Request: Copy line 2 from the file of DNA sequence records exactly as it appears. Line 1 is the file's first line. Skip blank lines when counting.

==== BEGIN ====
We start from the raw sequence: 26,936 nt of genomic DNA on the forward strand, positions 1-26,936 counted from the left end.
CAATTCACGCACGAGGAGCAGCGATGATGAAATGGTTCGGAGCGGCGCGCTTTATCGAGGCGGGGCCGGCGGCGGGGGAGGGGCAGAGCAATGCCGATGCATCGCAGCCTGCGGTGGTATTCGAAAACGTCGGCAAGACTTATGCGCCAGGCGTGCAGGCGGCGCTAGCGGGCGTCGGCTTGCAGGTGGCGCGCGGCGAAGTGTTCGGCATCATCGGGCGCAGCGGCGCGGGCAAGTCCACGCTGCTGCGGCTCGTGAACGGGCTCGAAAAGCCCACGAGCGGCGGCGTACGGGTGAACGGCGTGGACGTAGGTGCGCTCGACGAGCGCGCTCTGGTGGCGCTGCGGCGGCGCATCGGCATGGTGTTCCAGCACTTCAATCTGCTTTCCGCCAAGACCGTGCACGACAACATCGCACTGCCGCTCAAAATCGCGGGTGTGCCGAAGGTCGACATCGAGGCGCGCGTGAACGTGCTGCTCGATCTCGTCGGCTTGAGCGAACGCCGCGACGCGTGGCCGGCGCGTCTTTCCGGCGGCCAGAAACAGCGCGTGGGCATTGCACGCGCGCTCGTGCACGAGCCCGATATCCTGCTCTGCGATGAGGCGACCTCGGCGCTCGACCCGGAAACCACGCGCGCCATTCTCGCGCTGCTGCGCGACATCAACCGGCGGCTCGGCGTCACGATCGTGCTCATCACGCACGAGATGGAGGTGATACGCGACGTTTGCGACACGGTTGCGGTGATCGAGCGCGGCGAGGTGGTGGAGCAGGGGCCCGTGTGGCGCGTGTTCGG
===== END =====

CAATTCACGCACGAGGAGCAGCGATGATGAAATGGTTCGGAGCGGCGCGCTTTATCGAGGCGGGGCCGGCGGCGGGGGAGGGGCAGAGCAATGCCGATGCATCGCAGCCTGCGGTGGTATTCGAAAACGTCGGCAAGACTTATGCGCCAGGCGTGCAGGCGGCGCTAGCGGGCGTCGGCTTGCAGGTGGCGCGCGGCGAAGTGTTCGGCATCATCGGGCGCAGCGGCGCGGGCAAGTCCACGCTGCTGCGGCTCGTGAACGGGCTCGAAAAGCCCACGAGCGGCGGCGTACGGGTGAACGGCGTGGACGTAGGTGCGCTCGACGAGCGCGCTCTGGTGGCGCTGCGGCGGCGCATCGGCATGGTGTTCCAGCACTTCAATCTGCTTTCCGCCAAGACCGTGCACGACAACATCGCACTGCCGCTCAAAATCGCGGGTGTGCCGAAGGTCGACATCGAGGCGCGCGTGAACGTGCTGCTCGATCTCGTCGGCTTGAGCGAACGCCGCGACGCGTGGCCGGCGCGTCTTTCCGGCGGCCAGAAACAGCGCGTGGGCATTGCACGCGCGCTCGTGCACGAGCCCGATATCCTGCTCTGCGATGAGGCGACCTCGGCGCTCGACCCGGAAACCACGCGCGCCATTCTCGCGCTGCTGCGCGACATCAACCGGCGGCTCGGCGTCACGATCGTGCTCATCACGCACGAGATGGAGGTGATACGCGACGTTTGCGACACGGTTGCGGTGATCGAGCGCGGCGAGGTGGTGGAGCAGGGGCCCGTGTGGCGCGTGTTCGG